A Sabbath Rest

I woke up that first morning at the beach feeling lighter than I had for many years. It was a glorious day and I couldn’t wait to go walking.

Coffee, daily scripture reading, and off I set. I have made it sound as if the path to healing is a bruising fight, and it is, but the outcome is worth every minute of the battle. Whenever you have to face deep seated defensive attitudes and behaviours, it is going to hurt. Actually, in my case, some of what the Lord revealed about the state of my heart embarrassed me more than hurt. But before we got there, He dealt with me as only a loving Father could: He gave me time to rest. It is in the resting that we regain our strength, and resting is not something that people who come from a background of abuse do easily.

Part of the atonement price I believed I had to pay is perfection, making sure I did everything extraordinarily well, nothing left to chance. It follows, therefore, that if I had to be perfect, so did everyone around me. If something went wrong, it reflected on me, and that could not be allowed. If I messed up, the repercussions were untenable, and the future became a little bleaker, so those around me were not allowed to mess up, and if they did I made sure they paid the price for it. I hurt many good people with my cutting words, not least my sons.

And then there is a perverse rider to perfectionism. Just to cover my tail, I made sure there was a way of escape, a ‘failure hatch’ I now call it, so I always had some circumstance, or person to blame for things not turning out the way they should. This habit, like all destructive tendencies, escalated until I was entrenched in a cycle of setting myself up for failure, so that I could feel justifiably victimised and hopeless.

Isaiah talks about this in chapter 50 verse 11:Image062

Who encircle yourselves with sparks:

Walk in the light of your fire and in the sparks you have kindled –

This you shall have from My hand;

You shall lie down in torment.”

Such was I when I arrived at the seaside, tired, exhausted, hidden behind my hedge of sparks.

I experienced so much peace those first weeks on my own, that I began to feel guilty. I walked each day, reveling in the beauty of my surroundings, and the lightness in my heart. I found myself laughing out loud as I walked along, and hugging myself in glee for no reason. For the first time in many years I did not start each day with tears of anguish, wondering how on earth I was going to get through that 24 hours. Instead I woke up rejoicing, excited about what all I would see and learn and experience.

When I asked the Lord why, what this time was about, why I felt so light and happy, He told me this was a Sabbath rest, that I was to embrace it without guilt. I understood that I needed to enjoy this time, allow the happiness of those days to strengthen me. I read in Psalm 18 how the Lord delivers His children, and then in verse 19: “He delivered me because He delighted in me.” Wow! The God of all creation delights in me! Small, insignificant, damaged me! How dare I not be delighted in Him? What an amazing revelation to titillate the mind.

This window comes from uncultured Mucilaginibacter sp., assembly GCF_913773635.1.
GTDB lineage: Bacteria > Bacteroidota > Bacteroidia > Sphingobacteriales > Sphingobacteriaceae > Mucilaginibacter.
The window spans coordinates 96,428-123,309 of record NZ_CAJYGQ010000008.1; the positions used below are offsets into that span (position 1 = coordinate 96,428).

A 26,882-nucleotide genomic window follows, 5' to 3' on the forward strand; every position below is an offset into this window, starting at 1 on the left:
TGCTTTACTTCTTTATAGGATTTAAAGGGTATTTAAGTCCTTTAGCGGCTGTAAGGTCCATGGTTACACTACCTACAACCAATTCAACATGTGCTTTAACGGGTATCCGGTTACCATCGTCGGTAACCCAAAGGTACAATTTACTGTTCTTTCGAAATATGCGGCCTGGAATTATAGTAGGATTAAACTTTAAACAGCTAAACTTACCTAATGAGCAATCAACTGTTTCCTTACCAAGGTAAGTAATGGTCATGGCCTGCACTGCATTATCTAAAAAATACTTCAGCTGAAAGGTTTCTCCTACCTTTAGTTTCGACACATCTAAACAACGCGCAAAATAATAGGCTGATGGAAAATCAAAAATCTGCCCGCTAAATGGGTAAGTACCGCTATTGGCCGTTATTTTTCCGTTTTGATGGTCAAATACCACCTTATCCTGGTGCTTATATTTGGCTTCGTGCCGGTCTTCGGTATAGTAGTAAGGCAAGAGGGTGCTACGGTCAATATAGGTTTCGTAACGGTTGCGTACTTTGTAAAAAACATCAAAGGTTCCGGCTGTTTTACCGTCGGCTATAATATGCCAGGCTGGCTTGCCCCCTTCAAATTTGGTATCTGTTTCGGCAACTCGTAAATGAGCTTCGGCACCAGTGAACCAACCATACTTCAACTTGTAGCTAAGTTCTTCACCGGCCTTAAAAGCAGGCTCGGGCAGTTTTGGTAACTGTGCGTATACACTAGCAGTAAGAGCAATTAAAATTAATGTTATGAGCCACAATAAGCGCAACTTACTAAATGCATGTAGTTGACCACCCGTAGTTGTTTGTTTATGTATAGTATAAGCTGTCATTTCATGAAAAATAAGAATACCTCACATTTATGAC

And so I want to reassure those of you who want to start your journey, or possibly are on the way, to healing. God knows us so well, and His desire is for us to be whole and healthy. It will take a certain amount of courage, but He will not take you further than you are ready to go.

I recently got to watch my granddaughter at a swimming lesson. The teacher was incredibly gentle with her, while still firm enough to ensure she took the next step. “I’ll hold your hand,” she promised. That is what God says to us. “Fear not, I’m holding your hand, and I will not let it go.”

The biggest advantage for me of this time of rest, is that I began to hear God’s voice. In that quiet place, physically and emotionally, finally, those voices of accusation stopped long enough for me to hear the reassuring voice of my Father. At first I thought it was my imagination, but the words were too direct, too pertinent to have come from me.

One of the first scriptures that leapt out of the page at me, was Jeremiah 17 v 10:

“I the Lord, search the heart, I test the mind,

Even to give every man according to his ways, according to the fruit of his doings.”

I like to check cross references, and I found one in Psalm 139 v 23:

“Search me, O God, and know my heart;

Try me and know my anxieties.”

As I read these words, I heard the Holy Spirit quietly asking if I would allow God access to my heart, to search it for the secrets that I didn’t even know were in there. For a few days I kept getting similar scriptures, about the Lord searching our hearts. I had never understood that we need to give the Lord permission to enter and search our hearts and thoughts. He will point out sin and errors to us, but He will never go where He is not invited, even into the hearts of His people.

I hesitated only a fraction. If I was really serious about finding out who I was, about walking away from my past in freedom, I really had no choice but to allow God free and unfettered access to my heart.

As I invited Him in, and gave Him that permission, I was filled with trepidation. It reminded me of when I learnt to swim, when I finally let go of the rail, lay back trusting the water to carry me. At the same time I was filled with a strange peace.

The journey had begun.

 

 

 

 

 

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